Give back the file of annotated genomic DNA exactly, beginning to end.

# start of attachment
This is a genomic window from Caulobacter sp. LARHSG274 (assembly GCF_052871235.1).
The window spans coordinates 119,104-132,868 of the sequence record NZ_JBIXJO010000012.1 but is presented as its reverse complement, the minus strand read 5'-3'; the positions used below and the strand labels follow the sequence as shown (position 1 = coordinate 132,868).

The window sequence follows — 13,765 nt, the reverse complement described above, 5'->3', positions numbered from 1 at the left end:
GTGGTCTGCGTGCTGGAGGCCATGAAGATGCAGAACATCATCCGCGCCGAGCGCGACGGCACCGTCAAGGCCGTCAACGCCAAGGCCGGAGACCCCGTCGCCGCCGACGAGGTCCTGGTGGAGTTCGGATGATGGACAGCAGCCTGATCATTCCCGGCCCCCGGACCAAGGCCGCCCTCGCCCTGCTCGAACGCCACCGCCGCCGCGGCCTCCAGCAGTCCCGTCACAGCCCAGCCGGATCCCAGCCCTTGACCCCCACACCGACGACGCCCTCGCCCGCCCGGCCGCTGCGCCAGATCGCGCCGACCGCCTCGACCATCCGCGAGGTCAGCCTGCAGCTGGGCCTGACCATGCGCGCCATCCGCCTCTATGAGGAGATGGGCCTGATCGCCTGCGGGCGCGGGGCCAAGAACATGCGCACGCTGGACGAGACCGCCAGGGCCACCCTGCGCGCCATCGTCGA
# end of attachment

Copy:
This is a genomic window from Caulobacter sp. LARHSG274 (assembly GCF_052871235.1).
The window spans coordinates 119,104-132,868 of the sequence record NZ_JBIXJO010000012.1 but is presented as its reverse complement, the minus strand read 5'-3'; the positions used below and the strand labels follow the sequence as shown (position 1 = coordinate 132,868).

The window sequence follows — 13,765 nt, the reverse complement described above, 5'->3', positions numbered from 1 at the left end:
GTGGTCTGCGTGCTGGAGGCCATGAAGATGCAGAACATCATCCGCGCCGAGCGCGACGGCACCGTCAAGGCCGTCAACGCCAAGGCCGGAGACCCCGTCGCCGCCGACGAGGTCCTGGTGGAGTTCGGATGATGGACAGCAGCCTGATCATTCCCGGCCCCCGGACCAAGGCCGCCCTCGCCCTGCTCGAACGCCACCGCCGCCGCGGCCTCCAGCAGTCCCGTCACAGCCCAGCCGGATCCCAGCCCTTGACCCCCACACCGACGACGCCCTCGCCCGCCCGGCCGCTGCGCCAGATCGCGCCGACCGCCTCGACCATCCGCGAGGTCAGCCTGCAGCTGGGCCTGACCATGCGCGCCATCCGCCTCTATGAGGAGATGGGCCTGATCGCCTGCGGGCGCGGGGCCAAGAACATGCGCACGCTGGACGAGACCGCCAGGGCCACCCTGCGCGCCATCGTCGA